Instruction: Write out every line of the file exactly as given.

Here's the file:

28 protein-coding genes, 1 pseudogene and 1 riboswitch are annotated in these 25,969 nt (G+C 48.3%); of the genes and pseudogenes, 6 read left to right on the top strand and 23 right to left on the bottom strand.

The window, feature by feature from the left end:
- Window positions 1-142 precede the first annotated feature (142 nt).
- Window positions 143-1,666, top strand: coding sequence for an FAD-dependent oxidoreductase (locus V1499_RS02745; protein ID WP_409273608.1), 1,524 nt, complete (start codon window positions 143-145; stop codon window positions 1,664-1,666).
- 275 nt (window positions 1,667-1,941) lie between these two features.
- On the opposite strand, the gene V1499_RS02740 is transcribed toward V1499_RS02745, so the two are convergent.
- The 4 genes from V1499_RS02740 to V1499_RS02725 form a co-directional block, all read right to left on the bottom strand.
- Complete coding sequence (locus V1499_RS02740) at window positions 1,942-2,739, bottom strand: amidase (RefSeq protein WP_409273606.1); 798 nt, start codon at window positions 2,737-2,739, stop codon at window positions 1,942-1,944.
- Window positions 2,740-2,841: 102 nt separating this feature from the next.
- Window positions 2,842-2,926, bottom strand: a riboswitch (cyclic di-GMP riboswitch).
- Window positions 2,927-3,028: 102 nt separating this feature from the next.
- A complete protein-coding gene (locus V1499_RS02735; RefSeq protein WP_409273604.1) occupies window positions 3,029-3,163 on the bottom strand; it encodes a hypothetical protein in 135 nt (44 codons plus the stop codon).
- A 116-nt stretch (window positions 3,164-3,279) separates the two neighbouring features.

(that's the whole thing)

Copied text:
28 protein-coding genes, 1 pseudogene and 1 riboswitch are annotated in these 25,969 nt (G+C 48.3%); of the genes and pseudogenes, 6 read left to right on the top strand and 23 right to left on the bottom strand.

The window, feature by feature from the left end:
- Window positions 1-142 precede the first annotated feature (142 nt).
- Window positions 143-1,666, top strand: coding sequence for an FAD-dependent oxidoreductase (locus V1499_RS02745; protein ID WP_409273608.1), 1,524 nt, complete (start codon window positions 143-145; stop codon window positions 1,664-1,666).
- 275 nt (window positions 1,667-1,941) lie between these two features.
- On the opposite strand, the gene V1499_RS02740 is transcribed toward V1499_RS02745, so the two are convergent.
- The 4 genes from V1499_RS02740 to V1499_RS02725 form a co-directional block, all read right to left on the bottom strand.
- Complete coding sequence (locus V1499_RS02740) at window positions 1,942-2,739, bottom strand: amidase (RefSeq protein WP_409273606.1); 798 nt, start codon at window positions 2,737-2,739, stop codon at window positions 1,942-1,944.
- Window positions 2,740-2,841: 102 nt separating this feature from the next.
- Window positions 2,842-2,926, bottom strand: a riboswitch (cyclic di-GMP riboswitch).
- Window positions 2,927-3,028: 102 nt separating this feature from the next.
- A complete protein-coding gene (locus V1499_RS02735; RefSeq protein WP_409273604.1) occupies window positions 3,029-3,163 on the bottom strand; it encodes a hypothetical protein in 135 nt (44 codons plus the stop codon).
- A 116-nt stretch (window positions 3,164-3,279) separates the two neighbouring features.